Ricky it all started with a couple of Round Scotland events, the first I think was 91 which Diver Magazine kindly called "Wacky Races" and then promptly had to apologise for.
The organisers where Richard Freer and the late Michael Alexander (who was inprisioned in Colditz) http://www.guardian.co.uk/obituaries...388081,00.html
along with Alan and according to my files Hugo Montgomery-Swan, Tony Lee-Elliott and Mike Southward. Have a lot of time for the last two.
Michael and Richard both in there 70s
at the time had circumnavigated the highland and Islands of Scotland via the Caledonian Canal the year before in a 4m rib without any back up stopping each night as the sun fell. they came up with the idea of an adventurous race with Ribs to bring tourists up to the highlands and raise a bit of publicity. BIBOA was also formed about this time but I don't know who came up with the idea.
Following the success of the 91 race the event was staged again in Jun 92. Two courses were set. One doing the highland and Islands circumnavigation via the canal and some of the larger boats doing Greenock to Edinburgh. Alan also timed his round Great Britian event to co-inside with the race and met us half way through the week, staying with the fleet (and a huge party in Port Edgar Nr Edinburgh) before carrying on South to Portsmouth.
The 91 race had bad weather and a horendous time getting round Ardmurchan but we breezed round at 26 knots. however our time was to come when we hit a F6 all the way from Cape Wrath to Scrabster. Most of us were divers as everyone had dump valves on there dry suits and a few ribs still sporting bottle racks. they ranged from 5 - 7m and engines from 60 hp to 2x200hp. A not so young Charles Dyas (of Delta fame) came along with a superb diesel rib and was the savour of the day when he jumped from his rib into an unmanned rib that had lost its crew but carried on at 35 knots and stopped a disaster happening. the rib was going due North from the top of Scotland at the time.
Following the sucesses in North Scotland and Alans Round GB trip other races including NI, IOM and the solent were run, BIBOA took on a strong committee and organised races and cruises. The club had a strong membership that would go anywhere for a party.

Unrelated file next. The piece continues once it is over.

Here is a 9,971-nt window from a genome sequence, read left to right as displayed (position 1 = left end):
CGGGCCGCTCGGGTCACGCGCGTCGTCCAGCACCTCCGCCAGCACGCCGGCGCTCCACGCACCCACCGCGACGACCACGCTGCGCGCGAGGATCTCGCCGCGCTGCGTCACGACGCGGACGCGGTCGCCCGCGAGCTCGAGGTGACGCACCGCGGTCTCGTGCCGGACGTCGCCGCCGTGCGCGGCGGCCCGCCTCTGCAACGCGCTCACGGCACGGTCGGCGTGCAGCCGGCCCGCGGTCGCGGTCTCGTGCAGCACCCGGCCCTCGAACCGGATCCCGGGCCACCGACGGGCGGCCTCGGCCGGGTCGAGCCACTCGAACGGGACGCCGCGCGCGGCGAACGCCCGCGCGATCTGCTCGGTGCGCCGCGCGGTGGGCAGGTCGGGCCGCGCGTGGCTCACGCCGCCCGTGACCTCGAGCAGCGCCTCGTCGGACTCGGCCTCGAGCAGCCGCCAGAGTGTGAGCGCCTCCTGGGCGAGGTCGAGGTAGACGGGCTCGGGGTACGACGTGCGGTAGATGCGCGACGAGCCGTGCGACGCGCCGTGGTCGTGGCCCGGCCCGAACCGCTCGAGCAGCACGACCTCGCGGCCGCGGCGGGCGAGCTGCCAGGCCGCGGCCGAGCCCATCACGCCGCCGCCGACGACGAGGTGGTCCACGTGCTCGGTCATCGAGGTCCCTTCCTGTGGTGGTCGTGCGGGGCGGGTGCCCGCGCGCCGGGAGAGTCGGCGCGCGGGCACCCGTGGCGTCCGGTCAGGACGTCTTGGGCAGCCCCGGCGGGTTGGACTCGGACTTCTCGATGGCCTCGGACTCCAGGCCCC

Team spirit was strong but competitors would bend over to help each other. Having left Paul Lemmer and his crew from Barrus alone on a beach on the West Coast of Scotland with no obvious way up the cliffs and no one within 50 miles he appeared in Scrabster later that evening, however the BWM had snapped her transom. Mike Armatage from Osprey and a direct competitor in the rib market asked his fibreglassers Ralph and Mike Williamson to work through the night in a local scouts hut to fix the boat and with the assistance of a local welder fabricated a strong transom brace which was glassed in and by 9am the following morning the boat was back inthe water ready to race. How many of todays racers would do that
Sadly as predicted by Tony Lee-Elliot the rules were changed and the majority of the prizes went to the big boats with big engines and costs. The smaller boats dropped out because we couldn't compete and BIBOA handed over control to the RYA.
I agree with Alan, stuff the RYA, BIBOA should organise it themselves. Start with a small affordable class (90 hp ?) with any sort and size of rib and lets see what designs people come up with without weight or size restrictions. Stuff the need for expensive licences that just lines the RYA pockets and keep the other rules simple. I still have the 92 rules if anyone needs a copy, they worked then for a race through some of the remotest parts of Europe, I am sure they will work for a round the IOW race